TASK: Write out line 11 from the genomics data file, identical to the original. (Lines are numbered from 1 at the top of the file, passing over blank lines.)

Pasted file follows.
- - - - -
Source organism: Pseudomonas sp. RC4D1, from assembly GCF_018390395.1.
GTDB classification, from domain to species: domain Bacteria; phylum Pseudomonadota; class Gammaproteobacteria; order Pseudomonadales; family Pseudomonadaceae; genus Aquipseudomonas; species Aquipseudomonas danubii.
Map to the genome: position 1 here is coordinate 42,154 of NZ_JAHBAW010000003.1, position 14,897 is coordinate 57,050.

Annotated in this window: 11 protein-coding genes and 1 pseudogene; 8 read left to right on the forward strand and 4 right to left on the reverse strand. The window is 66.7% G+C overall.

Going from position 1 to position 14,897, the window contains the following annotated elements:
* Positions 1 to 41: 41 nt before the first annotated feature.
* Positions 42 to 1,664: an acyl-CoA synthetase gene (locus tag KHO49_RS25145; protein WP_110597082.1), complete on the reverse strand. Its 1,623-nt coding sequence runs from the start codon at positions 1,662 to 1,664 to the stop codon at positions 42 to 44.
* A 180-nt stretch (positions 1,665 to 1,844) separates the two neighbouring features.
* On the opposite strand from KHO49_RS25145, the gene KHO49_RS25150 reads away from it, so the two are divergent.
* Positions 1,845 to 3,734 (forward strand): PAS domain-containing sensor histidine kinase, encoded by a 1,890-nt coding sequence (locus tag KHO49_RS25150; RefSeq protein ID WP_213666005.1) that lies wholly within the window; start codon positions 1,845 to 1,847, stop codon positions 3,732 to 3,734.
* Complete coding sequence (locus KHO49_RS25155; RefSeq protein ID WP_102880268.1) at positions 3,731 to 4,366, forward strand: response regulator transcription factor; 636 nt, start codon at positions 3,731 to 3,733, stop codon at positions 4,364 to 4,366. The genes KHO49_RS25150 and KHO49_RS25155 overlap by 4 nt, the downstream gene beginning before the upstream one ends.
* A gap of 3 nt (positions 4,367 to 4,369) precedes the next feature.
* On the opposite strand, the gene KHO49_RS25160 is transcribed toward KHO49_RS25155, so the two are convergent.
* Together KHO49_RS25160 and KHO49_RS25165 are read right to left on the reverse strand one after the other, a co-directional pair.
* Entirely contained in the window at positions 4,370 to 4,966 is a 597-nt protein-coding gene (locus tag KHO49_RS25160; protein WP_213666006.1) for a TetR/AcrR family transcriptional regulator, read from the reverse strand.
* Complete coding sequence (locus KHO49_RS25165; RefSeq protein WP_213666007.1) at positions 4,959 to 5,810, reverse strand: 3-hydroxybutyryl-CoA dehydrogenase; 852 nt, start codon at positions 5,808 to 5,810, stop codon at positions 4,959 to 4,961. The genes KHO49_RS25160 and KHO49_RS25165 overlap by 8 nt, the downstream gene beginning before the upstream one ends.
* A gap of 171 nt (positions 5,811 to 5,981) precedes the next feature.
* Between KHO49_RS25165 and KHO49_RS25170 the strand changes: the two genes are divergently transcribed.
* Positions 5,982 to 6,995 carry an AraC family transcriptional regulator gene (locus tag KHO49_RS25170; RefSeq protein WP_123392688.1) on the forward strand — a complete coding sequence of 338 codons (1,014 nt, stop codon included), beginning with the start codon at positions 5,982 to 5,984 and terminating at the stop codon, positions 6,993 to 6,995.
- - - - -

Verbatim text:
* Complete coding sequence (locus KHO49_RS25155; RefSeq protein ID WP_102880268.1) at positions 3,731 to 4,366, forward strand: response regulator transcription factor; 636 nt, start codon at positions 3,731 to 3,733, stop codon at positions 4,364 to 4,366. The genes KHO49_RS25150 and KHO49_RS25155 overlap by 4 nt, the downstream gene beginning before the upstream one ends.